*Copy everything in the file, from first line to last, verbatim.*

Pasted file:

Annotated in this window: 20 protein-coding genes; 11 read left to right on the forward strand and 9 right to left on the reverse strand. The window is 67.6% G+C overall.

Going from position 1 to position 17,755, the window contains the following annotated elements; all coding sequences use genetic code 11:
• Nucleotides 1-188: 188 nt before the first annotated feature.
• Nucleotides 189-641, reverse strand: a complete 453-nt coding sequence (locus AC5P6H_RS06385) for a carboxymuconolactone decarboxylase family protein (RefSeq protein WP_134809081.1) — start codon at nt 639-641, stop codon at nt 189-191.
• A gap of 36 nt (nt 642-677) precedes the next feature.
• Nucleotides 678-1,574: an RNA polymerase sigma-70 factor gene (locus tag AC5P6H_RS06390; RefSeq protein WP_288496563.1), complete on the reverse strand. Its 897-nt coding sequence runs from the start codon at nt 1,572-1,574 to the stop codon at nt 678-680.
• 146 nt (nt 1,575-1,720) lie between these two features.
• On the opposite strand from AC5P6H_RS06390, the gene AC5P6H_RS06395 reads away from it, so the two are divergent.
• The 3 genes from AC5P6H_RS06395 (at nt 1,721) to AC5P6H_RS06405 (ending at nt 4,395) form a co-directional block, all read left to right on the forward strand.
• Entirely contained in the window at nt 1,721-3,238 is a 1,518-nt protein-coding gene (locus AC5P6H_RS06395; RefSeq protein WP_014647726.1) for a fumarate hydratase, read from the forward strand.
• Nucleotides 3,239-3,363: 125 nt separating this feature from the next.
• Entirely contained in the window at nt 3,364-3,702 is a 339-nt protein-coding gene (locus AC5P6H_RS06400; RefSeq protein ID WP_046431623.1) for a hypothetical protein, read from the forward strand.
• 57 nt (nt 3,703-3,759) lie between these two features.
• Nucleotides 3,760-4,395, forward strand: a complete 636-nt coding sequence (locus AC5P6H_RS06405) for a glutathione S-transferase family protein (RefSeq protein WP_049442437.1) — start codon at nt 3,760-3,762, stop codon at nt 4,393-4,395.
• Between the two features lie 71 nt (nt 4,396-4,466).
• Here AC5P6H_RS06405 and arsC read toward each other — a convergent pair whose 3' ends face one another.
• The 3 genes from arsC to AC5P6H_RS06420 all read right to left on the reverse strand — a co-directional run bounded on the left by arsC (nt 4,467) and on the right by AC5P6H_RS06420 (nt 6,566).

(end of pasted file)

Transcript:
Annotated in this window: 20 protein-coding genes; 11 read left to right on the forward strand and 9 right to left on the reverse strand. The window is 67.6% G+C overall.

Going from position 1 to position 17,755, the window contains the following annotated elements; all coding sequences use genetic code 11:
• Nucleotides 1-188: 188 nt before the first annotated feature.
• Nucleotides 189-641, reverse strand: a complete 453-nt coding sequence (locus AC5P6H_RS06385) for a carboxymuconolactone decarboxylase family protein (RefSeq protein WP_134809081.1) — start codon at nt 639-641, stop codon at nt 189-191.
• A gap of 36 nt (nt 642-677) precedes the next feature.
• Nucleotides 678-1,574: an RNA polymerase sigma-70 factor gene (locus tag AC5P6H_RS06390; RefSeq protein WP_288496563.1), complete on the reverse strand. Its 897-nt coding sequence runs from the start codon at nt 1,572-1,574 to the stop codon at nt 678-680.
• 146 nt (nt 1,575-1,720) lie between these two features.
• On the opposite strand from AC5P6H_RS06390, the gene AC5P6H_RS06395 reads away from it, so the two are divergent.
• The 3 genes from AC5P6H_RS06395 (at nt 1,721) to AC5P6H_RS06405 (ending at nt 4,395) form a co-directional block, all read left to right on the forward strand.
• Entirely contained in the window at nt 1,721-3,238 is a 1,518-nt protein-coding gene (locus AC5P6H_RS06395; RefSeq protein WP_014647726.1) for a fumarate hydratase, read from the forward strand.
• Nucleotides 3,239-3,363: 125 nt separating this feature from the next.
• Entirely contained in the window at nt 3,364-3,702 is a 339-nt protein-coding gene (locus AC5P6H_RS06400; RefSeq protein ID WP_046431623.1) for a hypothetical protein, read from the forward strand.
• 57 nt (nt 3,703-3,759) lie between these two features.
• Nucleotides 3,760-4,395, forward strand: a complete 636-nt coding sequence (locus AC5P6H_RS06405) for a glutathione S-transferase family protein (RefSeq protein WP_049442437.1) — start codon at nt 3,760-3,762, stop codon at nt 4,393-4,395.
• Between the two features lie 71 nt (nt 4,396-4,466).
• Here AC5P6H_RS06405 and arsC read toward each other — a convergent pair whose 3' ends face one another.
• The 3 genes from arsC to AC5P6H_RS06420 all read right to left on the reverse strand — a co-directional run bounded on the left by arsC (nt 4,467) and on the right by AC5P6H_RS06420 (nt 6,566).